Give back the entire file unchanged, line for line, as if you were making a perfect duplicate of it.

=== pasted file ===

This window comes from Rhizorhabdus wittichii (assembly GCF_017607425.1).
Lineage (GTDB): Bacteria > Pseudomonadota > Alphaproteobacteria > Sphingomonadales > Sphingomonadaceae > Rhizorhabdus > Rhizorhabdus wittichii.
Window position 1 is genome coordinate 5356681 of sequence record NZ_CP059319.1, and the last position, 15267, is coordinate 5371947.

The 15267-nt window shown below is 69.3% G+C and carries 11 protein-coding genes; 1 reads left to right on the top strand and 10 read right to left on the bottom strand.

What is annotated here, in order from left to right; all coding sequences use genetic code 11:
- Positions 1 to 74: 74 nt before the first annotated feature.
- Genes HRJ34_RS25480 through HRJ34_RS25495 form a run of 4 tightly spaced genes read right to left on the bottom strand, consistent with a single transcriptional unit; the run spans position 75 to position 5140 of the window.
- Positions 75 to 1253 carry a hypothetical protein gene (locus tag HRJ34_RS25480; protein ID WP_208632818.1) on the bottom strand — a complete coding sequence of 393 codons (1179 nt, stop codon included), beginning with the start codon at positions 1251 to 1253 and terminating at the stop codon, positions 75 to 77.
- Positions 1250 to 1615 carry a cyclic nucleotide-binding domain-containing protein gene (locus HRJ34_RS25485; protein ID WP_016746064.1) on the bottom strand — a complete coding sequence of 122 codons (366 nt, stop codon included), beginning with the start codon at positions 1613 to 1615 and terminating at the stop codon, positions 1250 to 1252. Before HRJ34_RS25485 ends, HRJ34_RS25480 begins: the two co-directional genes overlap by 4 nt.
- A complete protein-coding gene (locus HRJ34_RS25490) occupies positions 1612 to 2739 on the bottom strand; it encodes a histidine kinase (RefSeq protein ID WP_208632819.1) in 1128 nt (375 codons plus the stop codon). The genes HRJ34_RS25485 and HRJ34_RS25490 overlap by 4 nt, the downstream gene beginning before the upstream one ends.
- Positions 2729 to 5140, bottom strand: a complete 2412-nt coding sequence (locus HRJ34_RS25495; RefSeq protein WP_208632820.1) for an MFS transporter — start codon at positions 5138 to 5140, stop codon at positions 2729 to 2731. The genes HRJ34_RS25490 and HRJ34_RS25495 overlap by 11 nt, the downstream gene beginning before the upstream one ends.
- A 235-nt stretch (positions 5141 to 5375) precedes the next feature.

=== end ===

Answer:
This window comes from Rhizorhabdus wittichii (assembly GCF_017607425.1).
Lineage (GTDB): Bacteria > Pseudomonadota > Alphaproteobacteria > Sphingomonadales > Sphingomonadaceae > Rhizorhabdus > Rhizorhabdus wittichii.
Window position 1 is genome coordinate 5356681 of sequence record NZ_CP059319.1, and the last position, 15267, is coordinate 5371947.

The 15267-nt window shown below is 69.3% G+C and carries 11 protein-coding genes; 1 reads left to right on the top strand and 10 read right to left on the bottom strand.

What is annotated here, in order from left to right; all coding sequences use genetic code 11:
- Positions 1 to 74: 74 nt before the first annotated feature.
- Genes HRJ34_RS25480 through HRJ34_RS25495 form a run of 4 tightly spaced genes read right to left on the bottom strand, consistent with a single transcriptional unit; the run spans position 75 to position 5140 of the window.
- Positions 75 to 1253 carry a hypothetical protein gene (locus tag HRJ34_RS25480; protein ID WP_208632818.1) on the bottom strand — a complete coding sequence of 393 codons (1179 nt, stop codon included), beginning with the start codon at positions 1251 to 1253 and terminating at the stop codon, positions 75 to 77.
- Positions 1250 to 1615 carry a cyclic nucleotide-binding domain-containing protein gene (locus HRJ34_RS25485; protein ID WP_016746064.1) on the bottom strand — a complete coding sequence of 122 codons (366 nt, stop codon included), beginning with the start codon at positions 1613 to 1615 and terminating at the stop codon, positions 1250 to 1252. Before HRJ34_RS25485 ends, HRJ34_RS25480 begins: the two co-directional genes overlap by 4 nt.
- A complete protein-coding gene (locus HRJ34_RS25490) occupies positions 1612 to 2739 on the bottom strand; it encodes a histidine kinase (RefSeq protein ID WP_208632819.1) in 1128 nt (375 codons plus the stop codon). The genes HRJ34_RS25485 and HRJ34_RS25490 overlap by 4 nt, the downstream gene beginning before the upstream one ends.
- Positions 2729 to 5140, bottom strand: a complete 2412-nt coding sequence (locus HRJ34_RS25495; RefSeq protein WP_208632820.1) for an MFS transporter — start codon at positions 5138 to 5140, stop codon at positions 2729 to 2731. The genes HRJ34_RS25490 and HRJ34_RS25495 overlap by 11 nt, the downstream gene beginning before the upstream one ends.
- A 235-nt stretch (positions 5141 to 5375) precedes the next feature.